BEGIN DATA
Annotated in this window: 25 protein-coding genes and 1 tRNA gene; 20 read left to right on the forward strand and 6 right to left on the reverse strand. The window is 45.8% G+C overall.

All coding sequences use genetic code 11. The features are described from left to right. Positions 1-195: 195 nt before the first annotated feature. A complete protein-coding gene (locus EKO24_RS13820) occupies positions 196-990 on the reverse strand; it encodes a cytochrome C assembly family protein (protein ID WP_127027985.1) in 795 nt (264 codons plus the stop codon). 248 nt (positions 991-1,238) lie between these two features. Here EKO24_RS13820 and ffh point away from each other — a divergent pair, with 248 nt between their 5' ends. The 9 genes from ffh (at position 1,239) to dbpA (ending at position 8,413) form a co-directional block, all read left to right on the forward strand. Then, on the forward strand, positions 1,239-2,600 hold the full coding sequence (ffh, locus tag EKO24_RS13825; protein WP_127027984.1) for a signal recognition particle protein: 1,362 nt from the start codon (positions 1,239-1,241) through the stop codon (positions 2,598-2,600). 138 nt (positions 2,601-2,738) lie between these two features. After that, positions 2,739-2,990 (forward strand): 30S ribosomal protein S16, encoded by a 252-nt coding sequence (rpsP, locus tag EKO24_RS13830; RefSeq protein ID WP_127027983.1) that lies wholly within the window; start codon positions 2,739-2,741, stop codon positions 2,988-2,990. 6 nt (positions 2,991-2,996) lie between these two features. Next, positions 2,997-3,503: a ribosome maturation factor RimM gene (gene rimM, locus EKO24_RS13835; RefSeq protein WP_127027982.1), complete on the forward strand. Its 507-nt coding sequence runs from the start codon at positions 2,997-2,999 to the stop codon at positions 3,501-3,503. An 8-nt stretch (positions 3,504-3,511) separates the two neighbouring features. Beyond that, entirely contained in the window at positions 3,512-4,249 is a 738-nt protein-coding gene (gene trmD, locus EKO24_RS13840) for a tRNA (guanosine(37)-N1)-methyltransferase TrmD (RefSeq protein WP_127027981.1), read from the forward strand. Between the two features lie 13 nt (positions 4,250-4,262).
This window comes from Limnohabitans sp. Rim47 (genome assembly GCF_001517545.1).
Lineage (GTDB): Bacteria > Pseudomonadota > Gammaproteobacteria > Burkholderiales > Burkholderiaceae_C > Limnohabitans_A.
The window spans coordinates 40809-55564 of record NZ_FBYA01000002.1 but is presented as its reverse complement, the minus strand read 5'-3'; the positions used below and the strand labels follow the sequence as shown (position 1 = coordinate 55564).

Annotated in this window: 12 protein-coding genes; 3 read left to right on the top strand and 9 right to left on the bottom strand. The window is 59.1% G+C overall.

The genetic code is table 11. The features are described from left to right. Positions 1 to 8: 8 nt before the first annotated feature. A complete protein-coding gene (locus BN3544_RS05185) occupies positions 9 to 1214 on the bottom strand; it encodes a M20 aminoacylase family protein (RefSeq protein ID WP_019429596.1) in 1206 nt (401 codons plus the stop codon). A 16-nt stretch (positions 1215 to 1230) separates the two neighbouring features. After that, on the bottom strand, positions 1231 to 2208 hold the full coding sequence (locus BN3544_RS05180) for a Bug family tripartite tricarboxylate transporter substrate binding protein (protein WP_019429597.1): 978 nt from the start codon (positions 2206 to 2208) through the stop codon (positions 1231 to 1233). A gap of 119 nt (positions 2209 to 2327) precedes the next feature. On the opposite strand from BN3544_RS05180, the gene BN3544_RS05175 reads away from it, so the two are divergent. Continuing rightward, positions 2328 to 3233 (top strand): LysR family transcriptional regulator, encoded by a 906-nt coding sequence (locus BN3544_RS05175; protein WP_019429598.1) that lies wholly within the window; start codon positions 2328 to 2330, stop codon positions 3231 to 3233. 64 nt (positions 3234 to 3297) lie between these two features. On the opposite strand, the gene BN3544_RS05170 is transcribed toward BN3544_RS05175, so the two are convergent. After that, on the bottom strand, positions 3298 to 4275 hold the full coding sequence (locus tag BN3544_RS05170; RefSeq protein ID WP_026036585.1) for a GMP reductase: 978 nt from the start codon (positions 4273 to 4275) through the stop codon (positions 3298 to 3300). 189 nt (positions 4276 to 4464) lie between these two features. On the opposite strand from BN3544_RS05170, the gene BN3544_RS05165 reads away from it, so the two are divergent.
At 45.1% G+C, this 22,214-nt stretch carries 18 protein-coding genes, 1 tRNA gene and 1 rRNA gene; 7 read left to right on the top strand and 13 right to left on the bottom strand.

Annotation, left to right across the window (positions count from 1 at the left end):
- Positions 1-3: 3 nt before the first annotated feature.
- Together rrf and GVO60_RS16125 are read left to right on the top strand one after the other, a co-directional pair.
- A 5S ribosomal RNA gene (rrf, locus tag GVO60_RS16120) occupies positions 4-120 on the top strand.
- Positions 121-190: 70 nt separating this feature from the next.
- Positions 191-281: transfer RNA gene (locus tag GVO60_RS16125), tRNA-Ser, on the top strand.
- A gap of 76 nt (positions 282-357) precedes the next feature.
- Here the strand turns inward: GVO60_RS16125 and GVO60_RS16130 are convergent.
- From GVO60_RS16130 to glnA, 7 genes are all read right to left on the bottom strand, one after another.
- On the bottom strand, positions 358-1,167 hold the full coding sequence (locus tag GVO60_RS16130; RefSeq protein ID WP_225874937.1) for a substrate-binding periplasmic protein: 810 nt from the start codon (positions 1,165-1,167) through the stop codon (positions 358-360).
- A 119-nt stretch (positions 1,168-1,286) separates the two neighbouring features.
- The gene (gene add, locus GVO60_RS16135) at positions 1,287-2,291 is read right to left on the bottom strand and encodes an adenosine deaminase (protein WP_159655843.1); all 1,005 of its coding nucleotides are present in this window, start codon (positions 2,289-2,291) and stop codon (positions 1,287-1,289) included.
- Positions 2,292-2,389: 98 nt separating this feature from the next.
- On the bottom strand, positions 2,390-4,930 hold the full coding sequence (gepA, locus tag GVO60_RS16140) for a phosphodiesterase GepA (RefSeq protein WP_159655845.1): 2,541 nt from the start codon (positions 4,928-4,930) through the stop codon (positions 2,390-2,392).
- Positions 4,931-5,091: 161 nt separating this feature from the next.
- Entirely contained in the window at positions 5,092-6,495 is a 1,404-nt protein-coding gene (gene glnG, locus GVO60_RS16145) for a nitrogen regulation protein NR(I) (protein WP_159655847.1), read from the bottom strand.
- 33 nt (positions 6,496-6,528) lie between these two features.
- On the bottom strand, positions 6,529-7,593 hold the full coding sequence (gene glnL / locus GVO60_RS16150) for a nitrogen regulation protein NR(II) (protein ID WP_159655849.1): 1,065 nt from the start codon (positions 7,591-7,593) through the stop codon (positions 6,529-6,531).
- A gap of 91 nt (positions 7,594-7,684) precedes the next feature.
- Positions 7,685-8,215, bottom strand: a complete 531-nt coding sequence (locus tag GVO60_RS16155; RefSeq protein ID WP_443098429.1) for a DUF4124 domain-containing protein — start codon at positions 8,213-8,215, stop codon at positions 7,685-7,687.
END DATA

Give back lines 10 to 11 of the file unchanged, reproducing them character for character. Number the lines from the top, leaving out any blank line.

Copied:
- Positions 1-3: 3 nt before the first annotated feature.
- Together rrf and GVO60_RS16125 are read left to right on the top strand one after the other, a co-directional pair.